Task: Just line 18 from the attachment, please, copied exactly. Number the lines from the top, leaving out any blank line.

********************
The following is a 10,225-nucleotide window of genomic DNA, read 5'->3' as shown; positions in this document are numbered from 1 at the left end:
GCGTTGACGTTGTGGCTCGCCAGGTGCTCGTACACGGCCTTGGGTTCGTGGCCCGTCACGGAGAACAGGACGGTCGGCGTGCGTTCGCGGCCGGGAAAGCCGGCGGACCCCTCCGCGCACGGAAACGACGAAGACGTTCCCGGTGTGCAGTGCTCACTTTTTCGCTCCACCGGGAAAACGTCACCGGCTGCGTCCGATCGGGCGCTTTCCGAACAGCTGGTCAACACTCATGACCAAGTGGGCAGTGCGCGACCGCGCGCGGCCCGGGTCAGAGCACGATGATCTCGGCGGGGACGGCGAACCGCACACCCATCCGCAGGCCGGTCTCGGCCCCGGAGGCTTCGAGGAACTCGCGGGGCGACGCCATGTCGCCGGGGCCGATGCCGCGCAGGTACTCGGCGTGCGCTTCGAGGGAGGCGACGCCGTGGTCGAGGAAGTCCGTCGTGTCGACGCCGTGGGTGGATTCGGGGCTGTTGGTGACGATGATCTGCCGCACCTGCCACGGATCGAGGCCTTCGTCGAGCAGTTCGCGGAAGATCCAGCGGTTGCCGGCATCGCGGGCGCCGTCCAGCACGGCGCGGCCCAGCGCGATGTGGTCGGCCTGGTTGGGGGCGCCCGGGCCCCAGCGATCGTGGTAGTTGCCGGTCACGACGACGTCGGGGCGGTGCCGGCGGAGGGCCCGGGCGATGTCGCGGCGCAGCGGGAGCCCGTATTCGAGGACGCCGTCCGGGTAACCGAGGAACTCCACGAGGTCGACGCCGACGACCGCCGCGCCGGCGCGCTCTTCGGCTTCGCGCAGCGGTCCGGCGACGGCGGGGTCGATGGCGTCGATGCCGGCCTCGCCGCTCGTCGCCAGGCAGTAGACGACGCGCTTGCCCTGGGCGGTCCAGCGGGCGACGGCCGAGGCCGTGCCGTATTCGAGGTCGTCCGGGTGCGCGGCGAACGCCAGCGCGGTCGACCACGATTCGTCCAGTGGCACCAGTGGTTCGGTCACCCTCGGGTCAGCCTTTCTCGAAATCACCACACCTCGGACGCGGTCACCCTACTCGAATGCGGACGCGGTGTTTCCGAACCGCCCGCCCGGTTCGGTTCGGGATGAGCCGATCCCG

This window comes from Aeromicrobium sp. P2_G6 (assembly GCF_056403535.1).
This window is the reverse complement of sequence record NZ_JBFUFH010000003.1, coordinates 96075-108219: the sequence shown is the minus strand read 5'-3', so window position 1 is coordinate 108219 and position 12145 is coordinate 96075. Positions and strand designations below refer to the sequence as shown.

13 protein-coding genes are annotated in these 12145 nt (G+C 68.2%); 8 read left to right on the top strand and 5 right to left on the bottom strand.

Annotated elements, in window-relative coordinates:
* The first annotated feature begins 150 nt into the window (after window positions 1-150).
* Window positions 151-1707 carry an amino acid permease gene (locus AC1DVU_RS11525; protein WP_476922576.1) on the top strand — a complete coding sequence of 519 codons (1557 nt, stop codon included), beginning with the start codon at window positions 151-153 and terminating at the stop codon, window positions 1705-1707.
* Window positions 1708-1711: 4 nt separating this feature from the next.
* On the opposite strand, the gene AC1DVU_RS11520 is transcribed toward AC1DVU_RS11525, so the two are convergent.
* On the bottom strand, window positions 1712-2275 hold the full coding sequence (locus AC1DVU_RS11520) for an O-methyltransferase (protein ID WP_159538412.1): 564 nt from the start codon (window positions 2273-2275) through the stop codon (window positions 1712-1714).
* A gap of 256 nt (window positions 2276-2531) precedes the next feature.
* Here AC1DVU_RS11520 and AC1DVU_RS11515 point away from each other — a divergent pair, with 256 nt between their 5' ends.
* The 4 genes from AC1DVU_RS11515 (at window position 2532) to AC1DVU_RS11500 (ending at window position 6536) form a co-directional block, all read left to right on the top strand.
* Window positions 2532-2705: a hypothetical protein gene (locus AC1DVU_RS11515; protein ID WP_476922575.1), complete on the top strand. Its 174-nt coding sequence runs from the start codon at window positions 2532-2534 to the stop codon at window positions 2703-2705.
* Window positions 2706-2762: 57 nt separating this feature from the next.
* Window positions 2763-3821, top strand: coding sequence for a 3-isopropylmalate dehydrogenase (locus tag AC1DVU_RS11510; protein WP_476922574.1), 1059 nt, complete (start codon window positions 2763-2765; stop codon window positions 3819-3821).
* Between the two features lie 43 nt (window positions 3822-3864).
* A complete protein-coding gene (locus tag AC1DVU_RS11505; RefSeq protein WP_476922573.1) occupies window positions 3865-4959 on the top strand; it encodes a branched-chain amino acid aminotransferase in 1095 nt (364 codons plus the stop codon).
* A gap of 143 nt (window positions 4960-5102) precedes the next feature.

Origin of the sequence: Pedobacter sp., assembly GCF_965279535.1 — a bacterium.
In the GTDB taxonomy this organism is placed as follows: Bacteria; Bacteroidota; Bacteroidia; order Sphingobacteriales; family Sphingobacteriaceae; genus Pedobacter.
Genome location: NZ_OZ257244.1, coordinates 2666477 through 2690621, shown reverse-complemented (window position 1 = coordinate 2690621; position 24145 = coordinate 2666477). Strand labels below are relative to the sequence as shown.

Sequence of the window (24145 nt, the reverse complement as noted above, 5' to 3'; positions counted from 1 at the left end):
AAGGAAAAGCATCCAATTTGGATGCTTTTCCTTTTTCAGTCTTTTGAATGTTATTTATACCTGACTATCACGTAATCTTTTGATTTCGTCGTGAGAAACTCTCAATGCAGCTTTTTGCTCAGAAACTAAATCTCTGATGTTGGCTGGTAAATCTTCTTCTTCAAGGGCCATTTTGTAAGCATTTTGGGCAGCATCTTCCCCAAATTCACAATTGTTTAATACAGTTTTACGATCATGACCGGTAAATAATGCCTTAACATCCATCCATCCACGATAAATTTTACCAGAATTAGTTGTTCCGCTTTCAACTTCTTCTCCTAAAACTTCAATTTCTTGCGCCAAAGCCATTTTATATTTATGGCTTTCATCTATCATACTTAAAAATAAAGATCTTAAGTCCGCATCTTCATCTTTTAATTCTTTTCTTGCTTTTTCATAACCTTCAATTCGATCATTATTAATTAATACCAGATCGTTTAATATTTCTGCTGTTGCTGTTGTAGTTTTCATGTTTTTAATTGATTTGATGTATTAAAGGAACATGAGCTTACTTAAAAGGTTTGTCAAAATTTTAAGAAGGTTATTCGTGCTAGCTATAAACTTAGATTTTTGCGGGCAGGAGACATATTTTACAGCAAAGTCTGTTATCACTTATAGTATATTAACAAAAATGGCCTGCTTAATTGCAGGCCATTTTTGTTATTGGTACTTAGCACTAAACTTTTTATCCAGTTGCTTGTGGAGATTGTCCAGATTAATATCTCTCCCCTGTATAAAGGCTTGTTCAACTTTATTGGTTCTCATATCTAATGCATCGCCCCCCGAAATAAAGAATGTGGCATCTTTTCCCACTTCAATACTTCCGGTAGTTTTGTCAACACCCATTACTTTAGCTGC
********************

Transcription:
* Between the two features lie 43 nt (window positions 3822-3864).